The acorn banksia (Banksia prionotes) is a common and widespread species. Around Perth, it is often a tall shrub or small tree to about 10 metres. Around Eneabba, plants are generally smaller and more spreading in habit, generally reaching around 4 metres or so. The leaves are linear, about 150-300 mm long by 20 mm wide and have deeply serrated margins. The cylindrical flower spikes are conspicuous as they occur at the end of the branches (terminal). They have a distinct “acorn shape” as the flowers open and are orange in colour about 100-150 mm long by 80 mm diameter. Flowering is usually during autumn and winter. The seeds are enclosed in follicles attached to a woody cone and are generally retained within the cone until burnt.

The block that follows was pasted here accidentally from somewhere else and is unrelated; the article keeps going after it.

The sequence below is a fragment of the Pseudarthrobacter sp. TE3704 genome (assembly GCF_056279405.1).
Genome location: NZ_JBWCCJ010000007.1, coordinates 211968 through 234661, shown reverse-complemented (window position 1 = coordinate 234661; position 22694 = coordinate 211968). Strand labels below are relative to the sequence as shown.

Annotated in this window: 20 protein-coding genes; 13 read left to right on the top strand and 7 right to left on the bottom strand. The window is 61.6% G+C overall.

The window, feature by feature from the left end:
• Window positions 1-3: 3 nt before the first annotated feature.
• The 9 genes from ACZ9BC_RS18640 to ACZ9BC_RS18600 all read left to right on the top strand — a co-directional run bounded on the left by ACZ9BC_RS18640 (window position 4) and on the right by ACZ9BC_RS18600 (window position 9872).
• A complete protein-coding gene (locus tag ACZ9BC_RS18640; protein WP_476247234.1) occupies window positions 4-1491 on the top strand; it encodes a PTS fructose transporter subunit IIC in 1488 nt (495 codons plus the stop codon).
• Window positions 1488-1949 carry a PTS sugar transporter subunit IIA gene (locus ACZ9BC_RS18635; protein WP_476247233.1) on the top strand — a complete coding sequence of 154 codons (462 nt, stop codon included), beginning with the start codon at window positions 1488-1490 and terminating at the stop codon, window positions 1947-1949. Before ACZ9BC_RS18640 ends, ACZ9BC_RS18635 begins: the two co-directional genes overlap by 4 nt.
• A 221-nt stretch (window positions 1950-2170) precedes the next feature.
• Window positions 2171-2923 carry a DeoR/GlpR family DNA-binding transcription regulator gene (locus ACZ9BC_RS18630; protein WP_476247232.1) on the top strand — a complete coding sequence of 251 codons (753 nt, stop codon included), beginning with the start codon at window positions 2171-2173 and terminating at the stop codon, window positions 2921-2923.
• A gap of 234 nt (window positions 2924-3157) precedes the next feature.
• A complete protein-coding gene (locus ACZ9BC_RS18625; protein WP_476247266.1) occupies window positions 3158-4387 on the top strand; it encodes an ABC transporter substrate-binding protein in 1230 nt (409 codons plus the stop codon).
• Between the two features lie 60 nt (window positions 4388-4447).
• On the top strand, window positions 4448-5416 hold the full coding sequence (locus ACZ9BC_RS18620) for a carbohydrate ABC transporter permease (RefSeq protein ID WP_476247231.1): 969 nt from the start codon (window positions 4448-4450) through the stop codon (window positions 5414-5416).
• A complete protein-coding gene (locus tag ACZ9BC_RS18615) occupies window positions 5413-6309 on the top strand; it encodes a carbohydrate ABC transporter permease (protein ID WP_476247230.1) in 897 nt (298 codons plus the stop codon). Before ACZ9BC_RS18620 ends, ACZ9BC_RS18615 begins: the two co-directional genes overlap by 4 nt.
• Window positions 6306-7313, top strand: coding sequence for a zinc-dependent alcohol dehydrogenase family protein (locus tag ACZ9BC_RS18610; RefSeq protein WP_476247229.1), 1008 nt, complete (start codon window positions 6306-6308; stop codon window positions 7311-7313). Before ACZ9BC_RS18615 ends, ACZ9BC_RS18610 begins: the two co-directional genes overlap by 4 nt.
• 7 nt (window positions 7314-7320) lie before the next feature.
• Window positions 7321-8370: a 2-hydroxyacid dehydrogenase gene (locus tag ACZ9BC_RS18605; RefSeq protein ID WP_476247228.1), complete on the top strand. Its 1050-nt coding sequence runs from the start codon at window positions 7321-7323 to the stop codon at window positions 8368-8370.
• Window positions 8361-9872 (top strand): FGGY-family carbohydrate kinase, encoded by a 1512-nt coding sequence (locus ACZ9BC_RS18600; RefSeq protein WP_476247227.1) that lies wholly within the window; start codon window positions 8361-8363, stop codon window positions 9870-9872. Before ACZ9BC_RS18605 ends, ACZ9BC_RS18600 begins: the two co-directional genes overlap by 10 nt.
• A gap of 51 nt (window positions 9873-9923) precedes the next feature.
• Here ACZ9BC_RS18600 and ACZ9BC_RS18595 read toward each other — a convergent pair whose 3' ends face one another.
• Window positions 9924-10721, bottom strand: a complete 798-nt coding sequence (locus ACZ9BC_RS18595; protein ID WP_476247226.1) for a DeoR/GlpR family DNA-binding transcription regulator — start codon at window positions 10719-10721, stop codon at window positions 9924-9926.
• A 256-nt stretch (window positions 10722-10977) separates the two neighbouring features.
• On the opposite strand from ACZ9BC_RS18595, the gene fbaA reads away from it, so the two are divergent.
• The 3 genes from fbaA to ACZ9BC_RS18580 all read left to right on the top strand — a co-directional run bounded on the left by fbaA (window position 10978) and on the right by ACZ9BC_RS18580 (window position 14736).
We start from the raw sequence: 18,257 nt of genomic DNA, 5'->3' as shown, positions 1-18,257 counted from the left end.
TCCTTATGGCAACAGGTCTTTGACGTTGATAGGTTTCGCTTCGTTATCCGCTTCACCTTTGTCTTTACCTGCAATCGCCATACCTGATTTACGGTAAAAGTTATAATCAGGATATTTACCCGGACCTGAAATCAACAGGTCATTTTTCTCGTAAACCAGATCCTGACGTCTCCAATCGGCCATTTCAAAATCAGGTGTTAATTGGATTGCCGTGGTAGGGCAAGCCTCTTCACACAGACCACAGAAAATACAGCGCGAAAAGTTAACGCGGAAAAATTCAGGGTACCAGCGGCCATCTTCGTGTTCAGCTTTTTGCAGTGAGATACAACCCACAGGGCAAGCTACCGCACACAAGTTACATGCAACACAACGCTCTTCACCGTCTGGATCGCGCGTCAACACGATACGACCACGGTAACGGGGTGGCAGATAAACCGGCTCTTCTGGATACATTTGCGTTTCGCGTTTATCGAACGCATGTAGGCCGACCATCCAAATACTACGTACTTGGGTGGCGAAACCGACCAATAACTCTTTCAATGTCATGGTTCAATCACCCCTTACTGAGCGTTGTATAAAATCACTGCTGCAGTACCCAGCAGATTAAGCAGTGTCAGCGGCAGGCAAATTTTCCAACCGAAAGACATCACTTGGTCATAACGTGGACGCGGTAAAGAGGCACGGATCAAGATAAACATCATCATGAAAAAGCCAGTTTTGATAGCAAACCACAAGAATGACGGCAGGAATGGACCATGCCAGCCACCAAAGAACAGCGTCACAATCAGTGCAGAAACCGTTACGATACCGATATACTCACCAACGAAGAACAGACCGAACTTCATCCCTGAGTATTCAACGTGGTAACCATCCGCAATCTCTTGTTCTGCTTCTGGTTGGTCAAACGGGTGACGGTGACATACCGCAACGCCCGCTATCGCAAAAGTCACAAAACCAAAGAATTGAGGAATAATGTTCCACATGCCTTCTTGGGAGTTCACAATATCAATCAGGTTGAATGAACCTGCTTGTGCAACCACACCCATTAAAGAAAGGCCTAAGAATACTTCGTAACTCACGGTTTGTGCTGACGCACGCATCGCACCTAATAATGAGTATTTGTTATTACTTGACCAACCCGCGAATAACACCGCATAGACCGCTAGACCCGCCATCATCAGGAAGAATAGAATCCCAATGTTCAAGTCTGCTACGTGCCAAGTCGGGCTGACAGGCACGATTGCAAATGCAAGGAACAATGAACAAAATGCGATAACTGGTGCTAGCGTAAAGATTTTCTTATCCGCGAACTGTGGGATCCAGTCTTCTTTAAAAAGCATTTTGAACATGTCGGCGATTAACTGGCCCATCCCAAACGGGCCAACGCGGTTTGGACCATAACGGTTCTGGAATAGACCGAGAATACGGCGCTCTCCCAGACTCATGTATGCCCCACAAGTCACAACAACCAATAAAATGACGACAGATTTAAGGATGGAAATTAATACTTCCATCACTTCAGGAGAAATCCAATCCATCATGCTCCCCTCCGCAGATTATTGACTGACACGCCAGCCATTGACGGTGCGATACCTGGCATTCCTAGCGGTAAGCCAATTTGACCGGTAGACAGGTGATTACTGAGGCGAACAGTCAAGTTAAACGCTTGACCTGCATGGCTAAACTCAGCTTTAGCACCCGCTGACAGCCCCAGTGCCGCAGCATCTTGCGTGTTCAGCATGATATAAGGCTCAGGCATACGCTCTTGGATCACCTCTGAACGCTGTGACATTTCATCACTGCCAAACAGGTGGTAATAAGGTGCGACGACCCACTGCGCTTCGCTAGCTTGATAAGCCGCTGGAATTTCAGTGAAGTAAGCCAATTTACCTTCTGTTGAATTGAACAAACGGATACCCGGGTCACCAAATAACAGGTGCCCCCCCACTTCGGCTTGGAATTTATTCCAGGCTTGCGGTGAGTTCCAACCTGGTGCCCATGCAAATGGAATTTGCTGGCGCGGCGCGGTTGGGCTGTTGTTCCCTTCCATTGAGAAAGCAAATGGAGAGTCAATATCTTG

This species is fire-sensitive in that it does not have a lignotuber. It therefore cannot regenerate vegetatively after being burnt in a bushfire and relies on seed for regeneration.
Banksia prionotes is an outstanding ornamental species and ideal for cut flower production due to its bright coloured, terminal flowers. It is suited to cultivation in areas with a dry summer climate but is difficult to maintain in areas of high summer humidity. It requires well drained soils in full sun to light shade and tolerates at least moderate frost. Like all banksias, it is excellent for attracting honey eating birds.
B.prionotes has been known to hybridize with B.hookeriana in the wild in locations where both plants occur, as happens on the Eneabba plain.
Propagation of from seed is relatively easy but cuttings may be difficult to strike. Some of the acorn banksia group, which also includes B.burdettii and B.hookeriana have been successfully grafted onto Banksia integrifolia and B.serrata.
Photo: Brian Walters